Friday, September 20, 2013

A Biography of George Washington - Part I

biography of George washington

1.  George William Washington was born in 1732, the son of iron furnace and farm owner Augustine Washington.  He had two half brothers, Lawrence and Austin, from Augustine's first marriage.  He did not meet them until they returned from school in England; George was six when he first was introduced to Lawrence.  George's mother, Mary Ball Washington, was overcautious and controlling, often at odds with her son's drive for adventure.  When Lawrence returned from his schooling in England,  he was given Epsewasson farm to manage, and George and his younger siblings relocated to Ferry Farm, a short distance away. 

Ferry Farm
(Library of Congress, Public Domain)

2. George's father died when George was only 11 years old. Traditionally, a man's entire estate was left to the eldest son, but Augustine divided his holdings amongst his older sons, with each receiving a farm. George's brother Lawerence inherited Epsewasson farm (now called Mount Vernon), Austin Washington inherited Wakefield, and George inherited Ferry Farm. However, because George was still a minor,  his mother was given control of the estate for the next ten years.  She not only controlled the farm, but George as well, forbidding him to go to England to be educated as his brothers were and insisting George assume his father's role of "man of the house" to his five younger siblings immediately.  Lawrence and his new wife, Anne would often find excuses for George to visit them so he could escape the adult responsibilities and have time to be a child again.

major george washington
Major George Washington
Charles Willson Peale [Public domain]
3.  In September of 1751, George and his brother Lawrence set sail to the Caribbean.  Lawrence was suffering from early-stage tuberculosis, and his doctors thought Virginia's cold, damp winter climate would cause the disease to progress quickly.  Going to a warmer climate was necessary if he was to have any chance of getting better.   Lawrence and Anne had been married for five years.  They had three children who had all died in infancy.  Anne had just given birth to their fourth child, Sarah, and was terrified of the diseases of the tropics that could take Sarah, too.  George volunteered to go with Lawrence when it was clear he was too ill to travel alone.  After two weeks in the Bridgetown,  Barbados, George came down with smallpox.  The doctors could do little more than give him quinine and try to keep him comfortable.  After twelve days, the fever broke and the hallucinations stopped, and George began to heal.   However, Lawrence's condition continued to deteriorate, and he wanted George to return to Virginia to care for Anne and Sarah.  George went back in December 1751, with a dying Lawrence following in June 1752.  He died on July 26, 1752, leaving a convoluted will that eventually left Mount Vernon to George after the women's deaths.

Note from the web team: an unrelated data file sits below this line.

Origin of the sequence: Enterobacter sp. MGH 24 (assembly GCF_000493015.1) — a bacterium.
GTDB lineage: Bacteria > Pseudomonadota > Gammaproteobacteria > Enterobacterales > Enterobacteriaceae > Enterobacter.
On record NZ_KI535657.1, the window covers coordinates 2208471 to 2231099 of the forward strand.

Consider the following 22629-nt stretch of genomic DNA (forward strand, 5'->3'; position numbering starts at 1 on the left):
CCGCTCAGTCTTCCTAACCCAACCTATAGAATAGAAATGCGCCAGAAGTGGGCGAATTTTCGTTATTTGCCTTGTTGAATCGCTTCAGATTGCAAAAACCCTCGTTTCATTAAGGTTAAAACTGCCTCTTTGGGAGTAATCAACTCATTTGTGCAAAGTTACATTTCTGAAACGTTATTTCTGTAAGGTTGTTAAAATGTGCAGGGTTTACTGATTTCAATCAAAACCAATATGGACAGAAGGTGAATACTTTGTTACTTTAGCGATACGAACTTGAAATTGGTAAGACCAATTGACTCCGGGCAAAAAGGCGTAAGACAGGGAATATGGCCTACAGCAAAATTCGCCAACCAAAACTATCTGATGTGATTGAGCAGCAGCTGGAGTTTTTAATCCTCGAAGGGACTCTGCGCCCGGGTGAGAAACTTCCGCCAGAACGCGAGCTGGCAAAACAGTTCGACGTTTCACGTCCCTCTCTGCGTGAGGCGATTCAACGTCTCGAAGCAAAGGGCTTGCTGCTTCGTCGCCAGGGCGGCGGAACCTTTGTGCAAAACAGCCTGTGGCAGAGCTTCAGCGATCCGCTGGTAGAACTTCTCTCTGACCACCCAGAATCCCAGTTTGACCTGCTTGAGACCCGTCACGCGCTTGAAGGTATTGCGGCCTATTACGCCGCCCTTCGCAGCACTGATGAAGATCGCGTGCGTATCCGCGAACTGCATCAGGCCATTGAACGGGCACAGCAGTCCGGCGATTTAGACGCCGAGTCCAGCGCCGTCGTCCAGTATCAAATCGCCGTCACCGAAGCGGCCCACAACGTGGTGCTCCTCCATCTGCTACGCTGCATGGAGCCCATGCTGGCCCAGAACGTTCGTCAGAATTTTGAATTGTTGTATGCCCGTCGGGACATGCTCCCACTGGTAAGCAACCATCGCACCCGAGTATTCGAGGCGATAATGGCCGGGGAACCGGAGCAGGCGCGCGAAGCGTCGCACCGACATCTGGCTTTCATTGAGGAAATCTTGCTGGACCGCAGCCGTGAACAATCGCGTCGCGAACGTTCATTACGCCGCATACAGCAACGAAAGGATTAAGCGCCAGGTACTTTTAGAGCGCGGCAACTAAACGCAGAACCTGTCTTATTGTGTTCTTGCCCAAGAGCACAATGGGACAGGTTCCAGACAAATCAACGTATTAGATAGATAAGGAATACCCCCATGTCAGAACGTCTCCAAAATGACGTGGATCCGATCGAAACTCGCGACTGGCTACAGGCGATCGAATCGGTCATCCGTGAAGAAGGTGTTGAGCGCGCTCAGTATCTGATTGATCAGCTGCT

4.  George Washington was appointed an adjunct of the Virginia Colony.  The new Major Washington was ferrying messages to Fort le Boeuf, a French outpost in the Ohio Valley during the French and Indian War. He and his translator, Christopher Gist were betrayed by their Native American guide. Most of the Natives sided with the French; only the Iroquois were consistently allies to the British. Though he was not one of the Iroquois, they thought they could trust this friendly man to be their guide. As they were traveling, the guide shot at Gist, narrowly missing him. Gist and Washington disarmed the Native. Although Gist wanted to kill him outright, Washington convinced Gist to let the man go, telling him to head north and if they saw him again, they would kill him.  They did not trust that he would not return, so instead of much needed rest, Gist and Washington continued on walking for a full twenty-four hours.

5.   Major Washington was part of General Braddock's army that charged at Fort Duquesne.  However, before they could reach the French fort, the battalion was ambushed by guerilla Indians.  General Braddock made a terrible situation worse by ignoring Major Washington's suggestion that they retreat to the woods and fight in the same manner.  Braddock demanded his men return to a marching formation.    The French came from the fort and entered the battle.  Between their bright red coats and their open position, Braddock's forces were easily decimated by the French and Indians hiding in the woodland canopy.  Out of the 1,373 British soldiers who entered the battle, 914 were killed or wounded, including General Braddock.  Washington himself barely missed being killed; his horse was shot out from under him, and he counted four bullet holes in his coat and a fifth in his hat.  For his bravery, Governor Dinwiddie promoted Major Washington to Colonel Washington, despite the King's ban on promoting colonials to the rank.

A Biography of George Washington: Part II can be found here.

Part III of A Biography of George Washington can be found

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1 comment:

  1. What a great deal of well-written information, Luke! I learned a lot :)


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